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Politics

Next Round of Greek-Turkish Exploratory Talks to Take Place in Athens

ATHENS — The next round of exploratory talks between Greece and Turkey will take place in Athens, diplomatic resources reported on Monday.

Talks concluded in Istanbul on Monday, as diplomats from the two countries met at Dolmabahce palace earlier in the day.

After a five-year layoff, Greek and Turkish officials on Jan. 25 wrapped up a first session of a 61st round of seemingly endless exploratory talks, this one focusing on disputes over the Aegean and East Mediterranean and just preliminary.

There won’t be negotiations, Greek officials said as the two sides sat  down in Constantinople, not in Athens, and with the European Union backing away from sanctions Greece wanted for Turkish plans to drill for oil and gas off Greek islands.

While both sides were professing to want diplomacy to stave off a conflict, Turkey has alternated between sweet talk and being belligerent and warned that if Greece extends its sea limits to 12 miles it would be a cause for war.

With so much at stake the first round of the renewed talks was expected to be gingerly, with no notes, no real discussions about the differences between them and seen to be more a courtesy sit down.

Turkey avoided the EU taking up sanctions talk at a December, 2019 when President Recep Tayyip Erdogan withdrew an energy research vessel and warship from the Greek island of Kastellorizo.

In an analysis, the news agency Reuters said the talks would be a kind of cooling off to ratchet down tension even as Turkey keeps bumping it back up again and that it could open the door for EU leaders to go to Turkey instead of having Erdogan go to them, likely giving him another advantage.

Turkey has fruitlessly been trying to join the bloc since 2005, the prospects worsened after Erdogan purged civil society, judiciary, education system and the military and jailed dozens of journalists after a failed 2016 coup attempt.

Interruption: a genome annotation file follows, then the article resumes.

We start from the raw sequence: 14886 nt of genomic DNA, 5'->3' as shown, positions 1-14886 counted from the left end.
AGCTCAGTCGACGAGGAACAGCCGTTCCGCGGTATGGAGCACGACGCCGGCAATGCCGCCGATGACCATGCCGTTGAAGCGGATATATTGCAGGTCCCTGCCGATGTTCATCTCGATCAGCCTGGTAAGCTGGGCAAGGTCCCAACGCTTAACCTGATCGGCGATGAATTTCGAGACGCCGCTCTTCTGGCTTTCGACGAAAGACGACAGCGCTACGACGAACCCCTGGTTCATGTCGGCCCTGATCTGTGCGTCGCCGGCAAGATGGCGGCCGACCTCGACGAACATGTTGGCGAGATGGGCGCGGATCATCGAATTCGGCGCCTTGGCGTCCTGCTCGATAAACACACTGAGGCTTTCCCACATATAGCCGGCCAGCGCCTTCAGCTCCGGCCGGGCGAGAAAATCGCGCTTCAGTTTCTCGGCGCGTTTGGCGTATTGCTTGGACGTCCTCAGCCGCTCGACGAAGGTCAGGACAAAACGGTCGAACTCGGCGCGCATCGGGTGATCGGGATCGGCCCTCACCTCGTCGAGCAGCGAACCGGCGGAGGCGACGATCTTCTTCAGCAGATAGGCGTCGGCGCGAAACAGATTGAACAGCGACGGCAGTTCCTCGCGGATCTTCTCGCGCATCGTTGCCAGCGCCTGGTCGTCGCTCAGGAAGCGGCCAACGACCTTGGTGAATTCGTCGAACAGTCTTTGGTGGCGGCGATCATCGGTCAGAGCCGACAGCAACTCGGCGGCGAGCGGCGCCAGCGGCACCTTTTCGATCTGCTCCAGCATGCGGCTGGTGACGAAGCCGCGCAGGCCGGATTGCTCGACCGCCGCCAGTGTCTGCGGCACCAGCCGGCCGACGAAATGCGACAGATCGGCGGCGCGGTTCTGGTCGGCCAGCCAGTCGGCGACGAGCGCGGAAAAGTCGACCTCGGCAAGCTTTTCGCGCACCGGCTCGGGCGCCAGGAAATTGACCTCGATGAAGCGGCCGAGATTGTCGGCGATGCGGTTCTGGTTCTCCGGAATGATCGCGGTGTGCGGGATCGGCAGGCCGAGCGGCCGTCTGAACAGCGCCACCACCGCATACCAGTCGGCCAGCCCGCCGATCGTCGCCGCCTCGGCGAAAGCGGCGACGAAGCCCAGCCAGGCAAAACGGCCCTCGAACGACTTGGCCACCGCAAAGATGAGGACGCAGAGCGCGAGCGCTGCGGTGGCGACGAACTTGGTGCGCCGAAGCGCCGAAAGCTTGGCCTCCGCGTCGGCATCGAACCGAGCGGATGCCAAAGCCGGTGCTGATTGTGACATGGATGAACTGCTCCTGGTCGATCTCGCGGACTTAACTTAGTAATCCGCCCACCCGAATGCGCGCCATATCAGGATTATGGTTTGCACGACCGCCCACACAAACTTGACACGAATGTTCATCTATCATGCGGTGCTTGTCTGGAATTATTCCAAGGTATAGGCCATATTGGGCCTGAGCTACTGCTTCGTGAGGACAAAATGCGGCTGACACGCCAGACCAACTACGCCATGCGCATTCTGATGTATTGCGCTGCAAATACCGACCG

Turkey has also been drilling for oil and gas in Cypriot waters in defiance of soft EU sanctions that targeted only two executives of Turkey’s state-run petroleum company. 

Expressing guarded optimism, EU foreign policy chief Josep Borrell told Reuters he saw a "window of opportunity" but that Turkey needed to "abandon this line of confrontation" and seek dialogue, repeating himself.

Erdogan, who accused the bloc of "strategic blindness" towards Turkey, told EU ambassadors in Ankara this month he was ready to improve ties even as he told Greece he wouldn’t make any concessions.

Greek Prime Minister and New Democracy leader Kyriakos Mitsotakis, who last year withdrew calls for sanctions only to ask for them – denied by the EU – said he wants more than lip service from Turkey.

A diplomat not named by the news service, speaking from the EU headquarters in Brussels, said, "I don't see any great reconciliation to move us off the trajectory we are on. It is going to take a significant gesture from Turkey,” more pessimistic.

Turkish Foreign Minister Mevlut Cavusoglu went to Brussels in a charm offensive that appeared to win over at least some bloc leaders and said it brought plans for talks about Cyprus in New York in the next two months.

Turkey also wanted to add to the agenda, including demands for talks about Greek taking troops off islands near Turkey’s coast but Greece said it would not consent to any additional discussions.

Mitsotakis told Parliament Greek officials won’t discuss issues it considered sovereign rights and would approach the talks with optimism but "zero naivety,” wary of Erdogan's shifting tactics.

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